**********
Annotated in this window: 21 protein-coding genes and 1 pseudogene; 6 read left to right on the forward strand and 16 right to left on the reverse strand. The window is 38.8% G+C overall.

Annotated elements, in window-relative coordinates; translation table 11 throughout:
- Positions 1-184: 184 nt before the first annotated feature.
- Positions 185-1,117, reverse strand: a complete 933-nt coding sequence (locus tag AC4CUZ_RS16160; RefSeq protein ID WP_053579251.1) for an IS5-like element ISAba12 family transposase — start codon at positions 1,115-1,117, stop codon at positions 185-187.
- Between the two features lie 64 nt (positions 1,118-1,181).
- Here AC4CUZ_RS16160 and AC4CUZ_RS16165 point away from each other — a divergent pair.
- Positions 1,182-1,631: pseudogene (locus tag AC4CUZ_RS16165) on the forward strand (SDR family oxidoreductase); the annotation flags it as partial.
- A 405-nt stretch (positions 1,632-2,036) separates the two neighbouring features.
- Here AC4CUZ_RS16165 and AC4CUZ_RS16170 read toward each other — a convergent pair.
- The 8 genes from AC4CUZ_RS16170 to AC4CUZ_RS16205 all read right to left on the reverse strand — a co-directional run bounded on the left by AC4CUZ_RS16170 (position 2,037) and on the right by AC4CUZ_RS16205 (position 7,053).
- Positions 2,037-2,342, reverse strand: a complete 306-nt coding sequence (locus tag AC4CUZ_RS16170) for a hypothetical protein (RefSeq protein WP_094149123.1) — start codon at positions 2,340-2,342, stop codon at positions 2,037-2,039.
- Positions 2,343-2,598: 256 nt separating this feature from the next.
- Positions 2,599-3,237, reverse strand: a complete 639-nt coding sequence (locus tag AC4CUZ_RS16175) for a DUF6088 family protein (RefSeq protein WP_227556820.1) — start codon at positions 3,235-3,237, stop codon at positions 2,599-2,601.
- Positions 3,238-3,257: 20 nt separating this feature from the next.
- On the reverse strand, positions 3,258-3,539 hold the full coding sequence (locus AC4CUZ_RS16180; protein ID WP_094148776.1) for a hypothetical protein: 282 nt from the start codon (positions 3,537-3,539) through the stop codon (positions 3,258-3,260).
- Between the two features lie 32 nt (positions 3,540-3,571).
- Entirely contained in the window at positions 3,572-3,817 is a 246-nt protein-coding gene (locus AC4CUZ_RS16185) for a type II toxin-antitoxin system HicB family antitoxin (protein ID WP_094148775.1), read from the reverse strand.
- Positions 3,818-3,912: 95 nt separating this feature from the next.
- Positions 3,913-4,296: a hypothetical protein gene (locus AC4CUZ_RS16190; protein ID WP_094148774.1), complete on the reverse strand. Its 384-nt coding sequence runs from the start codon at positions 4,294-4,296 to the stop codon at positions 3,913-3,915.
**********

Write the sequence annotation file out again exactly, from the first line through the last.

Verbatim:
Annotated in this window: 21 protein-coding genes and 1 pseudogene; 6 read left to right on the forward strand and 16 right to left on the reverse strand. The window is 38.8% G+C overall.

Annotated elements, in window-relative coordinates; translation table 11 throughout:
- Positions 1-184: 184 nt before the first annotated feature.
- Positions 185-1,117, reverse strand: a complete 933-nt coding sequence (locus tag AC4CUZ_RS16160; RefSeq protein ID WP_053579251.1) for an IS5-like element ISAba12 family transposase — start codon at positions 1,115-1,117, stop codon at positions 185-187.
- Between the two features lie 64 nt (positions 1,118-1,181).
- Here AC4CUZ_RS16160 and AC4CUZ_RS16165 point away from each other — a divergent pair.
- Positions 1,182-1,631: pseudogene (locus tag AC4CUZ_RS16165) on the forward strand (SDR family oxidoreductase); the annotation flags it as partial.
- A 405-nt stretch (positions 1,632-2,036) separates the two neighbouring features.
- Here AC4CUZ_RS16165 and AC4CUZ_RS16170 read toward each other — a convergent pair.
- The 8 genes from AC4CUZ_RS16170 to AC4CUZ_RS16205 all read right to left on the reverse strand — a co-directional run bounded on the left by AC4CUZ_RS16170 (position 2,037) and on the right by AC4CUZ_RS16205 (position 7,053).
- Positions 2,037-2,342, reverse strand: a complete 306-nt coding sequence (locus tag AC4CUZ_RS16170) for a hypothetical protein (RefSeq protein WP_094149123.1) — start codon at positions 2,340-2,342, stop codon at positions 2,037-2,039.
- Positions 2,343-2,598: 256 nt separating this feature from the next.
- Positions 2,599-3,237, reverse strand: a complete 639-nt coding sequence (locus tag AC4CUZ_RS16175) for a DUF6088 family protein (RefSeq protein WP_227556820.1) — start codon at positions 3,235-3,237, stop codon at positions 2,599-2,601.
- Positions 3,238-3,257: 20 nt separating this feature from the next.
- On the reverse strand, positions 3,258-3,539 hold the full coding sequence (locus AC4CUZ_RS16180; protein ID WP_094148776.1) for a hypothetical protein: 282 nt from the start codon (positions 3,537-3,539) through the stop codon (positions 3,258-3,260).
- Between the two features lie 32 nt (positions 3,540-3,571).
- Entirely contained in the window at positions 3,572-3,817 is a 246-nt protein-coding gene (locus AC4CUZ_RS16185) for a type II toxin-antitoxin system HicB family antitoxin (protein ID WP_094148775.1), read from the reverse strand.
- Positions 3,818-3,912: 95 nt separating this feature from the next.
- Positions 3,913-4,296: a hypothetical protein gene (locus AC4CUZ_RS16190; protein ID WP_094148774.1), complete on the reverse strand. Its 384-nt coding sequence runs from the start codon at positions 4,294-4,296 to the stop codon at positions 3,913-3,915.